Mobile gaming was once the new frontier for developers. It was wild and untamed — it seemed like anything was possible. Today, it is realm controlled by a few companies that have had the same top hit games for the last three years. But that’s not stopping publishers from trying to make new successes.

Publisher Scopely, the company responsible for The Walking Dead: Road to Survival game, revealed to GamesBeat that it is investing in a “strategic partnership” with startup studio Redemption Games for an undisclosed amount of money. This is the new company from developers Michael Witz and Dan Lin, who are veterans of SGN and the social gaming hit Cookie Jam. Together with Scopely, Witz and Lin hope to create new games that rise to the highest spots of the top-grossing chart. And that means overtaking perennial moneymakers like Candy Crush Saga and Clash of Clans in the $30 billion mobile-gaming market, which even has companies like Activision spending $5.9 billion to get involved.

“We are a company always trying to create relationships,” Scopely chief operating officer Javier Ferreira told GamesBeat. “And at the beginning of the year, we decided to speak with Michael and Dan because of their tremendous track record — but more fundamentally, when we spoke with them, we got a deep sense of a team and people who are passionate and have what it takes to be successful.”

Redemption's logo.

Above: Redemption’s logo.

Image Credit: Redemption Games

Redemption, which only launched earlier this year, is already working on its first game. Scopely will publish that app as part of this deal, and Witz explained why this deal made sense for his new studio.


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“After we left SGN Games, we took some time off,” he said. “And that got us thinking about new games and starting a new studio, and our world view is that the mobile landscape is increasingly competitive. The scale of new successful games is increasing not only in size but also in complexity. And because of that, we decided we didn’t want to go out and raise venture capital and go alone into the market. We wanted to find a partner.”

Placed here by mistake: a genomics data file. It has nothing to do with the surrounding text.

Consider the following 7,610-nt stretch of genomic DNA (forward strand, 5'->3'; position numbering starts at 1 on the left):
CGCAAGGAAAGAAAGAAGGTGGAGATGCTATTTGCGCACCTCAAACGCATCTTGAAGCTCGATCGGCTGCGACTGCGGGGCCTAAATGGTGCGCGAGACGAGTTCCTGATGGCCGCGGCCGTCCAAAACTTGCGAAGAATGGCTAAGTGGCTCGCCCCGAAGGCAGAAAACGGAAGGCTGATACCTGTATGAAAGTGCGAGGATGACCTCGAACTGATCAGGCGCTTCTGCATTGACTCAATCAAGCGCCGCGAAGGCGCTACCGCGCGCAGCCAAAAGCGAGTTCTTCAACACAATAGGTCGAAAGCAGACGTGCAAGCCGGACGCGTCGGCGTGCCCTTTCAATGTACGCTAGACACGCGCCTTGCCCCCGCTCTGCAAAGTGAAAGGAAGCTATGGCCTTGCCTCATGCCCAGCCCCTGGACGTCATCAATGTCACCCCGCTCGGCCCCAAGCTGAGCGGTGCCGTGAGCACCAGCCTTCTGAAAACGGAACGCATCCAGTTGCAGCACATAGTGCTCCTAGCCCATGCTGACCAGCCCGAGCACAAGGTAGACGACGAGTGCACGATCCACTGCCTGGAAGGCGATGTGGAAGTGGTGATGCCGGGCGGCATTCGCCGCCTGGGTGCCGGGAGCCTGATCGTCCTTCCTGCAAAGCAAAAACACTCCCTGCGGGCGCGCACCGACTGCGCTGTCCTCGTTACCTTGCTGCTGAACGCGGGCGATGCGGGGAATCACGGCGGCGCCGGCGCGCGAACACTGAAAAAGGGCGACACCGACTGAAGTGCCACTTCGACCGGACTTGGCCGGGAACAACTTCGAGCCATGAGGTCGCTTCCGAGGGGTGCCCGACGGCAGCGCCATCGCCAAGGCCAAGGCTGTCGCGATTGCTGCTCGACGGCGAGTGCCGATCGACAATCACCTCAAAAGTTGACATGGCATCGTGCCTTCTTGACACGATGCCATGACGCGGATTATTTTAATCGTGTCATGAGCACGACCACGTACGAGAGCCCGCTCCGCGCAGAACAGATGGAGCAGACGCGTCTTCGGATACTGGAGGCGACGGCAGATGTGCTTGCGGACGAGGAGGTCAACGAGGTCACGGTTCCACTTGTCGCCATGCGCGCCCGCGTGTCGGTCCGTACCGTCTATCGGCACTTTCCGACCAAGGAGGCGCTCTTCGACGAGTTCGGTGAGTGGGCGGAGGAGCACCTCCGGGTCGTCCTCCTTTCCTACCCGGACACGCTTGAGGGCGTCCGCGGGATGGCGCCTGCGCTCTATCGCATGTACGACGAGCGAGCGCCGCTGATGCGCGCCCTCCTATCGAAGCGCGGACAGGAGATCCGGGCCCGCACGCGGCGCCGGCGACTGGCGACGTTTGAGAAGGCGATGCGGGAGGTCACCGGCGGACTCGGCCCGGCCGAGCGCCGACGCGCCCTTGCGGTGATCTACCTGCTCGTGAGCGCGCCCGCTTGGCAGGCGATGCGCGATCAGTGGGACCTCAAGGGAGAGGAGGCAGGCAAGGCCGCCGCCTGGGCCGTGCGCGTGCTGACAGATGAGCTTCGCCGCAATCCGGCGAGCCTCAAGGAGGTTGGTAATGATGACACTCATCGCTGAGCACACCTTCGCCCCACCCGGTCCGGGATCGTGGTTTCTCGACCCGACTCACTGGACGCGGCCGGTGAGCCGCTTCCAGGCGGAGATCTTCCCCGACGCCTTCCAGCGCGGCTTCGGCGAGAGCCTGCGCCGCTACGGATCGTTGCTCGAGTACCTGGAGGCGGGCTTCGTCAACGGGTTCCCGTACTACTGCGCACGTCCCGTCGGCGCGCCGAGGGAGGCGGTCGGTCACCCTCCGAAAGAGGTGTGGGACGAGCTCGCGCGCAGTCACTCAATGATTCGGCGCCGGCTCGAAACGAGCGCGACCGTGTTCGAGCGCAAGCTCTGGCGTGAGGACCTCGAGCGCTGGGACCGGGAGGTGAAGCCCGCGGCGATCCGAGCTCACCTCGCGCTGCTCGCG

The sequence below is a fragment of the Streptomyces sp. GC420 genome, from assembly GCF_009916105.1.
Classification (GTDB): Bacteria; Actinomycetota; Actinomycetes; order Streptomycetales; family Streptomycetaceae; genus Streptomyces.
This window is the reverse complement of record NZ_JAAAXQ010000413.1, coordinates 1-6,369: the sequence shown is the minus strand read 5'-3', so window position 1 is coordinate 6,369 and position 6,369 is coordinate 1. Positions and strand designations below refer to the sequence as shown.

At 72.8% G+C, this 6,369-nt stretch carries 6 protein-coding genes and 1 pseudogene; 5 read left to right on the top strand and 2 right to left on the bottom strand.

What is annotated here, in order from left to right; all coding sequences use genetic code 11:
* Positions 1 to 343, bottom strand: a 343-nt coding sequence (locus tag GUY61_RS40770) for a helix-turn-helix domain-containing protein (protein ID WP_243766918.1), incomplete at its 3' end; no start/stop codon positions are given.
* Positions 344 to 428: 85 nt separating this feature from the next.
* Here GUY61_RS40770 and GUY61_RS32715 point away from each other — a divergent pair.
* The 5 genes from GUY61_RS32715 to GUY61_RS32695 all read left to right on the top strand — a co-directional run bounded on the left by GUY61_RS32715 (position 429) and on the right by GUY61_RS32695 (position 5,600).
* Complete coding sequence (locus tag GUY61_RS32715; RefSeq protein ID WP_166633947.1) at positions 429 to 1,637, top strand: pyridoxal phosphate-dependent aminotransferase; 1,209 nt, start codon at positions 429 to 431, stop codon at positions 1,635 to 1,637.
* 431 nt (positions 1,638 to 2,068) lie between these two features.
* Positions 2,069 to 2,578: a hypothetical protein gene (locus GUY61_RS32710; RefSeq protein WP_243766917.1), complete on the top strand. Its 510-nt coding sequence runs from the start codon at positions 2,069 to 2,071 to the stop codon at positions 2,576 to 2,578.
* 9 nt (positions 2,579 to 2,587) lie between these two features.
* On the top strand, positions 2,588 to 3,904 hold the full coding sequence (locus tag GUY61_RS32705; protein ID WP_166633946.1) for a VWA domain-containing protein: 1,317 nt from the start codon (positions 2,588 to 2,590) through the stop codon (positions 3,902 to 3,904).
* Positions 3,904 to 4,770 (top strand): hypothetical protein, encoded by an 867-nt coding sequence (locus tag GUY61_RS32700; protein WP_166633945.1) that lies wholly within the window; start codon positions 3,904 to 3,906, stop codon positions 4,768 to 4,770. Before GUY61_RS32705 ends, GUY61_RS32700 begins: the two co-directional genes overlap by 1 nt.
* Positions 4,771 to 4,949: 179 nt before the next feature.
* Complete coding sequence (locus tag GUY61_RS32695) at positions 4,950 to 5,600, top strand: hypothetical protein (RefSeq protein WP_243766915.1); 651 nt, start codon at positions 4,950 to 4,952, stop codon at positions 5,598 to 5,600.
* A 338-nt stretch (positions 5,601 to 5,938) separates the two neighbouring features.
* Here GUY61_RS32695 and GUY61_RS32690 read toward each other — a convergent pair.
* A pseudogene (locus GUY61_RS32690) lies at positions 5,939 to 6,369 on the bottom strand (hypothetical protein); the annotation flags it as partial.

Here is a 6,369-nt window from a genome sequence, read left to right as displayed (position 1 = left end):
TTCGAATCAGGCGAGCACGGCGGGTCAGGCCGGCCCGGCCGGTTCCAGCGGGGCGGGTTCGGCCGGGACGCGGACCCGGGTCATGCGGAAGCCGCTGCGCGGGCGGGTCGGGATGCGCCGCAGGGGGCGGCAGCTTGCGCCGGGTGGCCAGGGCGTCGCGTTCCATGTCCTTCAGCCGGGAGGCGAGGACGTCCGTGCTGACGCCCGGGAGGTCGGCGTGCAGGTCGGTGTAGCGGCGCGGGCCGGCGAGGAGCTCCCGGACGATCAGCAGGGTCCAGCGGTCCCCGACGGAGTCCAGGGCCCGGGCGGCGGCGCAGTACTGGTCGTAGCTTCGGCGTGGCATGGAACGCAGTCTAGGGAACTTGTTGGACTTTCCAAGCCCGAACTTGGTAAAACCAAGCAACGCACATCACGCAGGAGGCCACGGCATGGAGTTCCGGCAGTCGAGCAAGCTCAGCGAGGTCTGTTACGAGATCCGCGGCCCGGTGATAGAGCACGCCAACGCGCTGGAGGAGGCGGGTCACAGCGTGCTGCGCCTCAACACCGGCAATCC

And that’s what this Scopely deal is — it’s a way to avoid having to give up huge amounts of equity to venture capitalists.

“When you look at what it takes to compete at that highest level, any interest we might have had in going it alone quickly evaporated,” said Witz.

Instead, Scopely will act like Redemption’s partner and publisher. This is a model that has worked previously for Scopely, and the company was attracted to Redemption because of the new studio’s ambitions.

“Our goal is to compete at the highest level,” said Witz. “To find a spot at the top of the grossing chart. As everyone in this industry knows, that’s super competitive.”

But Redemption is hardly the first studio to have this goal, but almost none have found a way to make that happen. The problem is that, since the end of 2012, Clash of Clans and Candy Crush Saga have continuously dominated the top of the grossing chart. And even as Candy Crush Saga has faded, King replaced it with Candy Crush Soda Saga, a quasi-sequel.

Only one game has really found a way to break into the top two or three on the grossing chart, and that is developer Machine Zone’s Game of War: Fire Age. And that game only reached that level of success after the studio began pouring millions of dollars into a television marketing campaign that culminated in a Super Bowl ad starring a super model taking a milk bath.

We asked what it means to Redemption and Scopely to get a game to the top of those charts.

“We start with the premise that we can build the number one game,” said Witz. “That’s the aspiration we start with. We love the craftsmanship of combining what I like to call the art and the iron. You have the art of the creative game design combined with the iron of the analytics and monetization, and those things all need to come together.”

The Redemption cofounder also explained that the goal of creating a No. 1 game is about having a long-term focus.

“This isn’t about trying to get short-term revenues from your users,” he said. “This is about creating a long-term relationship with your players,” added Witz.”

Ferreira echoed those sentiments.

“Whenever we enter a category, our goal is to be the number one player in that space,” he said. “That’s why we greenlight partnerships. That’s why we say yes to partnerships. That’s who we are. Now, I think this is also a fundamental belief that the only way to deliver a game like this is to make a game that people love playing. The two things are highly correlated.”

And that’s the point both Ferreira and Witz wanted to emphasize — that the ambition that brought them together is also going to produce something that will delight gamers.

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